So how do we prevent waste in the kitchen. There are lots of ways. Stay tuned. . . .

“Radishal” Solutions

I always got after myself about radishes. They’re one of the first fresh vegetables to come from the fields in spring, they’re pretty and plentiful–and almost always cheap. But I couldn’t get myself to eat more than a sliver at a time. I tried them again and again, with hopes of acquiring a taste for the peppery little buggers, but never met with success. Until this spring.

I discovered that their peppery taste could be toned down to a palatable level with a little light cooking. It shouldn’t have taken so long to make the connection. I had always loved daikon in miso soup, slightly crunchy and a tiny bit bitter, just enough to add some interest. But not until this spring did I connect the dots: Hmmm. . . daikon is a radish—a long white Japanese one, but a radish nevertheless. . . . I like it in soup–and stir fries, come to think of it. . . . maybe the cooking is key . . . .

So I began experimenting. First an Asian-themed soup using watermelon radishes, then a hamburger skillet dish featuring plain old red radishes. Once cooked, they added just the right amount of zing. Last night, with no less than four bunches of radishes in the frig, I tried a radish salad based on a recipe included with one of my weekly produce deliveries.

It was delicious! Here’s the recipe, but when you make it, don’t throw out the radish tops as they’re completely edible, too. More on that later. . .

Asian Radish and Carrot Salad

  • 1 small sweet onion (e.g., Vidalia or Walla Walla)
  • 2 tsp. safflower or oil (or toasted sesame)

In a large sauté pan, heat the oil over medium heat until fairly hot, add onions and sauté about 4-5 minutes, stirring occasionally to prevent burning.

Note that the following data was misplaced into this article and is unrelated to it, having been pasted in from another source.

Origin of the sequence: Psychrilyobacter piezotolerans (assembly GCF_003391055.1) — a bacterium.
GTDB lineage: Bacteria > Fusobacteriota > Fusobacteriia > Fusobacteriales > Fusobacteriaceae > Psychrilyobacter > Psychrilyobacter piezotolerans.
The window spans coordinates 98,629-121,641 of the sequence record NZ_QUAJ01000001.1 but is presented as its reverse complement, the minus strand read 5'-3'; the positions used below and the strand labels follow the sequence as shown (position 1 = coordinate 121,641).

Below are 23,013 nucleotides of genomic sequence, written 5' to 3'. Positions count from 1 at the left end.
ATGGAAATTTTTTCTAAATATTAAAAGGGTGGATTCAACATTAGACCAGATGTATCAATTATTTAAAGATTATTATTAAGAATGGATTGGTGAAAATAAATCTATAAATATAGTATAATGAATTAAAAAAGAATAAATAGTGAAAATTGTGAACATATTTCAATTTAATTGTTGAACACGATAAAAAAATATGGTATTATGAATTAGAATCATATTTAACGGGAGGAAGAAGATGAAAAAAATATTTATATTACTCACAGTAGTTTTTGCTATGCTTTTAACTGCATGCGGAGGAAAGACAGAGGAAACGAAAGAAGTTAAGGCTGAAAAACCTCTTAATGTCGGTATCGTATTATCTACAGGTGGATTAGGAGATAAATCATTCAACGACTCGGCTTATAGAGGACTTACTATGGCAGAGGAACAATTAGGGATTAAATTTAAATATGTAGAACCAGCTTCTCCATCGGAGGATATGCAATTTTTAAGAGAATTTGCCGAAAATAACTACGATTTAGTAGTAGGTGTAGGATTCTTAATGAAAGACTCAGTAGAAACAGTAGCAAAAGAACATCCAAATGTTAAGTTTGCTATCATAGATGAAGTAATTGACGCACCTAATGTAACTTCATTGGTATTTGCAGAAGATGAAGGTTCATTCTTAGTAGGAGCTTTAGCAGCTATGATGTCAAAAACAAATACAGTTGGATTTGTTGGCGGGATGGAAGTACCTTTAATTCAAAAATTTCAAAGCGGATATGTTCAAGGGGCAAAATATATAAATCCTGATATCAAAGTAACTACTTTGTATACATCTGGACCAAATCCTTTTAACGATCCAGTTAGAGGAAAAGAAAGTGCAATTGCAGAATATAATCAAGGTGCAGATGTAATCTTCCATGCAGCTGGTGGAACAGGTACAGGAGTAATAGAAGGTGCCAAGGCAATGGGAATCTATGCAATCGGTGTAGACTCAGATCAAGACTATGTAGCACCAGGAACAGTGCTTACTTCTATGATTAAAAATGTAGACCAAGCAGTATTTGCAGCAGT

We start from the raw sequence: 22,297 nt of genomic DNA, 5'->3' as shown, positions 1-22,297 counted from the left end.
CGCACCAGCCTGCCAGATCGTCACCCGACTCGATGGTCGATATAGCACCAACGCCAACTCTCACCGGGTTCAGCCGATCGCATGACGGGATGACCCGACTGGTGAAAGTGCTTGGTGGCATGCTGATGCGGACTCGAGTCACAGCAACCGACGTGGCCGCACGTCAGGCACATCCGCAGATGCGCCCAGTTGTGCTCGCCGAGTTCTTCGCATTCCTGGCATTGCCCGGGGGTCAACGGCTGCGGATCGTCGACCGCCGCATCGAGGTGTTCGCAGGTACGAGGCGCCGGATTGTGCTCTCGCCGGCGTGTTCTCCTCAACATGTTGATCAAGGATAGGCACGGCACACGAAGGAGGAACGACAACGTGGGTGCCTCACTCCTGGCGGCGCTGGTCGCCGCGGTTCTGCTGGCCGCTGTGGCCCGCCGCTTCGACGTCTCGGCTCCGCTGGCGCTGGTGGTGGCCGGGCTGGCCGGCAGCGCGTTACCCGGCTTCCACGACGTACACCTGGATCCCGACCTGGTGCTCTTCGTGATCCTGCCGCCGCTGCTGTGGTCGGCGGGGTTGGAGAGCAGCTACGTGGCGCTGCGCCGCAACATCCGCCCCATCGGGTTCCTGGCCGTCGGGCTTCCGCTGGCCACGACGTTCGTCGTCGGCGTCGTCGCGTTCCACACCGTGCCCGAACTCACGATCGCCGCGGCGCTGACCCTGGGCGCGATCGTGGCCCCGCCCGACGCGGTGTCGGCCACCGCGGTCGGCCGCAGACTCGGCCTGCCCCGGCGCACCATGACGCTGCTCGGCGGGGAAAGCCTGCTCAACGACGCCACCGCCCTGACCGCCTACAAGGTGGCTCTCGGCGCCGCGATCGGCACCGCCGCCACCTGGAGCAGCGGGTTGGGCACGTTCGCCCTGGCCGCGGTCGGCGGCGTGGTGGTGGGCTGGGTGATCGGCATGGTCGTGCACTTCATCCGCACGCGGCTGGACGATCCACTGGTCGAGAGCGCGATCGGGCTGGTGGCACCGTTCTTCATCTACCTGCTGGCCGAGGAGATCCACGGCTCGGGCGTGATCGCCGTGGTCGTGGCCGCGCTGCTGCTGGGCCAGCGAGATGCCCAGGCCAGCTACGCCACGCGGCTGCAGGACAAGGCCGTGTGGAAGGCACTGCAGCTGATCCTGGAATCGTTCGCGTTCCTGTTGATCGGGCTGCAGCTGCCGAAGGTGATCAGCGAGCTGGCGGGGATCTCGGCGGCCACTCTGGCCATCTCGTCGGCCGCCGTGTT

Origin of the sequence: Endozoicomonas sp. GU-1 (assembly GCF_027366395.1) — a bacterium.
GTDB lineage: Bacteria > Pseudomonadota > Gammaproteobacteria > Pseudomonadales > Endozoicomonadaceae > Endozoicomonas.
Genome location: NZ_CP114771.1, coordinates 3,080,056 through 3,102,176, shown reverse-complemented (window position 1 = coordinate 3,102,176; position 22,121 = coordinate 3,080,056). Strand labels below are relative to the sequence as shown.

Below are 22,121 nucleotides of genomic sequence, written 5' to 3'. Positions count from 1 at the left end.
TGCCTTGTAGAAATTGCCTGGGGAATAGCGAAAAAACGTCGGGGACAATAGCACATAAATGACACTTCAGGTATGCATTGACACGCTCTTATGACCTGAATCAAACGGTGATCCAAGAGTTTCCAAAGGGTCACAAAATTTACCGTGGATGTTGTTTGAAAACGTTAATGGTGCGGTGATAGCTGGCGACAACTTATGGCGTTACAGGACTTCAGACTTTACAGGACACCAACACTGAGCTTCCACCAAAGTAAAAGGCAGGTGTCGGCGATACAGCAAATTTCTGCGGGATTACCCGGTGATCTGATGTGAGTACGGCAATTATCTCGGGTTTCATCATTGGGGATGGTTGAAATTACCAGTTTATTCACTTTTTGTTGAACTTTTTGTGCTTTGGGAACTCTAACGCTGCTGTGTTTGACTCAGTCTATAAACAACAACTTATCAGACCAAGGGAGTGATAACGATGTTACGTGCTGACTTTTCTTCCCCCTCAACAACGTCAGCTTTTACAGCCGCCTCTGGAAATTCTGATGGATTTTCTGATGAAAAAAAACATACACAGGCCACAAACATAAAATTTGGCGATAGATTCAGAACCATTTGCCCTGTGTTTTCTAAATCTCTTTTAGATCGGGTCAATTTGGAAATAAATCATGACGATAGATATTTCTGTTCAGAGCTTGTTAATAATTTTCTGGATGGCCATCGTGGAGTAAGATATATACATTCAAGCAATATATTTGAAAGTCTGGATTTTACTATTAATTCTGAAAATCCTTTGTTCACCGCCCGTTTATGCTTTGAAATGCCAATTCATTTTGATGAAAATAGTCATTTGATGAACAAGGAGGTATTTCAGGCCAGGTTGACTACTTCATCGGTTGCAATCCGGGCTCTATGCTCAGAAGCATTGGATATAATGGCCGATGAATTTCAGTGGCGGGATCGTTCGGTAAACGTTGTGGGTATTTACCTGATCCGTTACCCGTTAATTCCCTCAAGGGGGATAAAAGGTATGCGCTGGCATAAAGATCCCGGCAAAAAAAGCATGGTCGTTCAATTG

• 1 bunch radishes, cut into ¼” matchsticks (2-3 cups of cut radishes)

Add to the onions and cook just 2-3 minutes, stirring a couple times.

  • 4 Tbsp. brown rice vinegar
  • 2 Tbsp. soy sauce
  • 1 Tbsp. agave nectar
  • 1 Tbsp. toasted sesame oil
  • 1 tsp. minced garlic (from a jar is fine)
  • Freshly ground pepper, to taste

While vegetables cook, combine dressing ingredients in a medium-sized glass serving bowl. Stir to combine thoroughly, then pour into vegetables. Cook just 2-3 minutes then pour everything back into the glass serving bowl.

  • 3 med. carrots, julienned, then cut into roughly 2″ lengths

Toss with onion-radish mixture and serve at room temperature or chilled.


Onion: Although a sweet onion is called for, a yellow or red would also work; they just take a little more sautéing to remove the raw-onion taste. Also, perfectly in season, would be green onions, which don’t need much cooking at all. Throw them in the pan just before the radishes.

Radishes: I used regular Red Globe radishes, along with a fancier variety called d’Avignion . I imagine almost any kind would do, especially daikon. Cutting the little critters into matchsticks is the only time-consuming part of this recipe, but I can’t think of a good substitute cut. Cut off both ends, then stand the radish up on one of the flat ends. Slice it vertically, then flip it over and cut vertically again to form “matchsticks” about ¼” square. Have them pretty well cut and ready to go before putting the onions on to cook. Otherwise, the onions will get overdone.

Carrots: The fastest way to julienne carrots is with a julienner, a hand tool that costs around $10. Great investment.